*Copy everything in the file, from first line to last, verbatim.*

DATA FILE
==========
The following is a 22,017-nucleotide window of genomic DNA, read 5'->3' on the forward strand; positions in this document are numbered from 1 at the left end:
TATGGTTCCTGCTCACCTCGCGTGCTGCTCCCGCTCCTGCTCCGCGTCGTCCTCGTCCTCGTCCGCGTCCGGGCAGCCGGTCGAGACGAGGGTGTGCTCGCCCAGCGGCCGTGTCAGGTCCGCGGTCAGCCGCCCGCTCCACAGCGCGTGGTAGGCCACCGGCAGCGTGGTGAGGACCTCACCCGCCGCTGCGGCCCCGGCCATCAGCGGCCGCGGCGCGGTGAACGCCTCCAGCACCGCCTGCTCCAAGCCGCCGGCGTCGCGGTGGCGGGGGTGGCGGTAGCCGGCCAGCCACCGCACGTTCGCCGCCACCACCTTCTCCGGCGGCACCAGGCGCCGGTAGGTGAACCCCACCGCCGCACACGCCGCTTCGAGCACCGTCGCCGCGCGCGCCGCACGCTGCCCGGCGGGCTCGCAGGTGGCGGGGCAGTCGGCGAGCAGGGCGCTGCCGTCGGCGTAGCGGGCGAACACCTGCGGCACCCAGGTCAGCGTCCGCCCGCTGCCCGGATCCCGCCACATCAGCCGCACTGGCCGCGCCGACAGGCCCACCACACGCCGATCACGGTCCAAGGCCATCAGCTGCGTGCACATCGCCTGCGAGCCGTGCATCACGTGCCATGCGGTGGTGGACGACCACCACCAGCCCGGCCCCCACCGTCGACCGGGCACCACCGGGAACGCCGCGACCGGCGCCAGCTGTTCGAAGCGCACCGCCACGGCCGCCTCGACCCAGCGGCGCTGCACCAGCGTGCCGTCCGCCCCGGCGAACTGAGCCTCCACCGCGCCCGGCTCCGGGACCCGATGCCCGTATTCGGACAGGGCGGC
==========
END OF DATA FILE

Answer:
The following is a 22,017-nucleotide window of genomic DNA, read 5'->3' on the forward strand; positions in this document are numbered from 1 at the left end:
TATGGTTCCTGCTCACCTCGCGTGCTGCTCCCGCTCCTGCTCCGCGTCGTCCTCGTCCTCGTCCGCGTCCGGGCAGCCGGTCGAGACGAGGGTGTGCTCGCCCAGCGGCCGTGTCAGGTCCGCGGTCAGCCGCCCGCTCCACAGCGCGTGGTAGGCCACCGGCAGCGTGGTGAGGACCTCACCCGCCGCTGCGGCCCCGGCCATCAGCGGCCGCGGCGCGGTGAACGCCTCCAGCACCGCCTGCTCCAAGCCGCCGGCGTCGCGGTGGCGGGGGTGGCGGTAGCCGGCCAGCCACCGCACGTTCGCCGCCACCACCTTCTCCGGCGGCACCAGGCGCCGGTAGGTGAACCCCACCGCCGCACACGCCGCTTCGAGCACCGTCGCCGCGCGCGCCGCACGCTGCCCGGCGGGCTCGCAGGTGGCGGGGCAGTCGGCGAGCAGGGCGCTGCCGTCGGCGTAGCGGGCGAACACCTGCGGCACCCAGGTCAGCGTCCGCCCGCTGCCCGGATCCCGCCACATCAGCCGCACTGGCCGCGCCGACAGGCCCACCACACGCCGATCACGGTCCAAGGCCATCAGCTGCGTGCACATCGCCTGCGAGCCGTGCATCACGTGCCATGCGGTGGTGGACGACCACCACCAGCCCGGCCCCCACCGTCGACCGGGCACCACCGGGAACGCCGCGACCGGCGCCAGCTGTTCGAAGCGCACCGCCACGGCCGCCTCGACCCAGCGGCGCTGCACCAGCGTGCCGTCCGCCCCGGCGAACTGAGCCTCCACCGCGCCCGGCTCCGGGACCCGATGCCCGTATTCGGACAGGGCGGC